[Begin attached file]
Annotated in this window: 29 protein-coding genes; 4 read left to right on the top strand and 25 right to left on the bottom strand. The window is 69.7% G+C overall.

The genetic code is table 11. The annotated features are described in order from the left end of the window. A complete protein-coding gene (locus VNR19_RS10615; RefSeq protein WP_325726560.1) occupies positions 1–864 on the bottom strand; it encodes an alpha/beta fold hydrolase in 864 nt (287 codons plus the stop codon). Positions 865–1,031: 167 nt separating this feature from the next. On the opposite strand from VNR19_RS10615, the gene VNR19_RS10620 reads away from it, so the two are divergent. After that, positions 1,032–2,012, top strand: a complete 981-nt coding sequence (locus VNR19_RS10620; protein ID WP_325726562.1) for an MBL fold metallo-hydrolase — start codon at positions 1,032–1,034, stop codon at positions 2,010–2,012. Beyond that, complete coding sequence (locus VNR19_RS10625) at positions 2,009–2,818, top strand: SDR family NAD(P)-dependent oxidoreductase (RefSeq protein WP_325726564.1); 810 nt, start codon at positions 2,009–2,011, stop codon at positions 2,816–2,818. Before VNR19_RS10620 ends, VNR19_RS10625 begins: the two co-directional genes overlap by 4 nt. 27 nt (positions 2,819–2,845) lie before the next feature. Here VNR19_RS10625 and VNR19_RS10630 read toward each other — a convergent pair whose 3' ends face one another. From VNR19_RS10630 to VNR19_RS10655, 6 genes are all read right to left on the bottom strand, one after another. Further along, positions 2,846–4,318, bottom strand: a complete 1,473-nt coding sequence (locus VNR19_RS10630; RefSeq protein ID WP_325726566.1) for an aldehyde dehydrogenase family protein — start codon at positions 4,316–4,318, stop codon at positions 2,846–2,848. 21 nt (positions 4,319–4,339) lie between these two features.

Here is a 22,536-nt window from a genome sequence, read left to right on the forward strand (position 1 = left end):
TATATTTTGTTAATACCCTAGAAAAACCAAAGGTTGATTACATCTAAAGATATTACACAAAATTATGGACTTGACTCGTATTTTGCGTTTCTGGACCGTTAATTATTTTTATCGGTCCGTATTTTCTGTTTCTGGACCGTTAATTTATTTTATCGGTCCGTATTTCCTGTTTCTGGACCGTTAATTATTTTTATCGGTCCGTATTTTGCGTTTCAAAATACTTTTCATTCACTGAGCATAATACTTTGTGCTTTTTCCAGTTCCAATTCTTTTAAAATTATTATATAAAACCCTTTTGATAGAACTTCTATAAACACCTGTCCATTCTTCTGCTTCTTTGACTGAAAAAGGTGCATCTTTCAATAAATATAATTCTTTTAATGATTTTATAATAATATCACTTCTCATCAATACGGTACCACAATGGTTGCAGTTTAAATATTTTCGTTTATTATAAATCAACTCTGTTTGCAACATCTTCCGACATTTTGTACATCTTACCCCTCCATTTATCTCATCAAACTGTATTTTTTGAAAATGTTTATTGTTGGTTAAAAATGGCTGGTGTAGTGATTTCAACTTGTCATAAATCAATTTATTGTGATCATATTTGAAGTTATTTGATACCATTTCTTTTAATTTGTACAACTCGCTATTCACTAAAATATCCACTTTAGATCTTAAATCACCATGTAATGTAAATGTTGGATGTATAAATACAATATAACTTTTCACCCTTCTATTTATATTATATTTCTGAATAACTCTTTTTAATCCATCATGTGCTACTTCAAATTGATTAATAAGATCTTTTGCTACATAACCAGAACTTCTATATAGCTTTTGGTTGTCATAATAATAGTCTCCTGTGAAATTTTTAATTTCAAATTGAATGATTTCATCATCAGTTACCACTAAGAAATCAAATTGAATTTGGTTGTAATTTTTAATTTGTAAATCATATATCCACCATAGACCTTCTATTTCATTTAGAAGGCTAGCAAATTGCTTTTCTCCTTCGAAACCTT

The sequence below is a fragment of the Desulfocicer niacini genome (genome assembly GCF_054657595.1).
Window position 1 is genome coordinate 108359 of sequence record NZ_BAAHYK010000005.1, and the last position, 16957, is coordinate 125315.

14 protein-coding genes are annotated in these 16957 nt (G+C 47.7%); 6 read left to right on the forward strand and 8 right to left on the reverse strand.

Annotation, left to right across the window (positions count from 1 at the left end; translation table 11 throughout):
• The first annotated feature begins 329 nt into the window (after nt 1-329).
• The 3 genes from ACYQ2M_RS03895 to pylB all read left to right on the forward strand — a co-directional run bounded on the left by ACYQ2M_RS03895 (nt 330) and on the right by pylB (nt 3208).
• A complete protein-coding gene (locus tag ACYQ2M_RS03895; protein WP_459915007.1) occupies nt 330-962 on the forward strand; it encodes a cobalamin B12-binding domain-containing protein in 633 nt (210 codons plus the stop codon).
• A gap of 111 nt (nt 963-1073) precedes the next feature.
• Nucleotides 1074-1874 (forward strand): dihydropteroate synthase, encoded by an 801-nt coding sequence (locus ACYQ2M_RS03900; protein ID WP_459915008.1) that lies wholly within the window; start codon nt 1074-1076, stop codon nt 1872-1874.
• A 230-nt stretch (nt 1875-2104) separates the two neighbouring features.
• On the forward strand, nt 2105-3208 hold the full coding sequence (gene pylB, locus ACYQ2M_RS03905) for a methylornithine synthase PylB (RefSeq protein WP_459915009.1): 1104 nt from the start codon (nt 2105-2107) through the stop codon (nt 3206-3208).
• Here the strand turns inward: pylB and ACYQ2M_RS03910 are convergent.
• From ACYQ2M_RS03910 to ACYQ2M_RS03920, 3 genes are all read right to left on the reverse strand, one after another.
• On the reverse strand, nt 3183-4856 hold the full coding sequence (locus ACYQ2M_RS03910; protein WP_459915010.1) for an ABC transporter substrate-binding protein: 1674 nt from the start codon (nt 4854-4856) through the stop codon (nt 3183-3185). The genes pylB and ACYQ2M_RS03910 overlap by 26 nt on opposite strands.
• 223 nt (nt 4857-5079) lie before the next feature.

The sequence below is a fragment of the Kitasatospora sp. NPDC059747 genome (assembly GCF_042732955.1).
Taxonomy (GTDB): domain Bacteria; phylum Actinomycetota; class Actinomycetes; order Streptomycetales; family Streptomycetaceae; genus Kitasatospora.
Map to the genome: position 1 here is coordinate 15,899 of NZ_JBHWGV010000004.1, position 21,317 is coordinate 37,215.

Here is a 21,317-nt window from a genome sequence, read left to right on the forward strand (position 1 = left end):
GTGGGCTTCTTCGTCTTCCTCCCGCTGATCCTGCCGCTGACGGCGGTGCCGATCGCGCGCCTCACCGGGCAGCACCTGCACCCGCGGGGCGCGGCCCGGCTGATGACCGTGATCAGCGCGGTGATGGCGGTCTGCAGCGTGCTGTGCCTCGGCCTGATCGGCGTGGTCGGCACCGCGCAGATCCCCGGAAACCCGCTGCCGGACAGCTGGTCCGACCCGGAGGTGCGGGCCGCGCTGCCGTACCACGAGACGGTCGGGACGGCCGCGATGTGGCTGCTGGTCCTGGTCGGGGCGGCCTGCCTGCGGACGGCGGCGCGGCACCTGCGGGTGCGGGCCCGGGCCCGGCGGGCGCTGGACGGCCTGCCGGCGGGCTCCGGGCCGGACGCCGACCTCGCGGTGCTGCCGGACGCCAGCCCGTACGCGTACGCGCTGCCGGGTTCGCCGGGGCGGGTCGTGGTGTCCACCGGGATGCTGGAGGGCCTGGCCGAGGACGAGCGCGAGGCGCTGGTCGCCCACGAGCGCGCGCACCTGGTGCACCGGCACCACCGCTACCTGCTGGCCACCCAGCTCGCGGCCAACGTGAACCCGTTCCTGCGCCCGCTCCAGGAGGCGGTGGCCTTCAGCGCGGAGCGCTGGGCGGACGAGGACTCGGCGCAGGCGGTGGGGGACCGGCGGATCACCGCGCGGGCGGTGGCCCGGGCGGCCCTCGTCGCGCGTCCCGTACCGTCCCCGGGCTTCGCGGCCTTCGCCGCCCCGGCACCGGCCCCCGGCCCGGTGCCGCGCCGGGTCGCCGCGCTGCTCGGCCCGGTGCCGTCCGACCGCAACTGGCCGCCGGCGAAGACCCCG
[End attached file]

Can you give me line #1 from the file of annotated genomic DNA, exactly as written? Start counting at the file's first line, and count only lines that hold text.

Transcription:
Annotated in this window: 29 protein-coding genes; 4 read left to right on the top strand and 25 right to left on the bottom strand. The window is 69.7% G+C overall.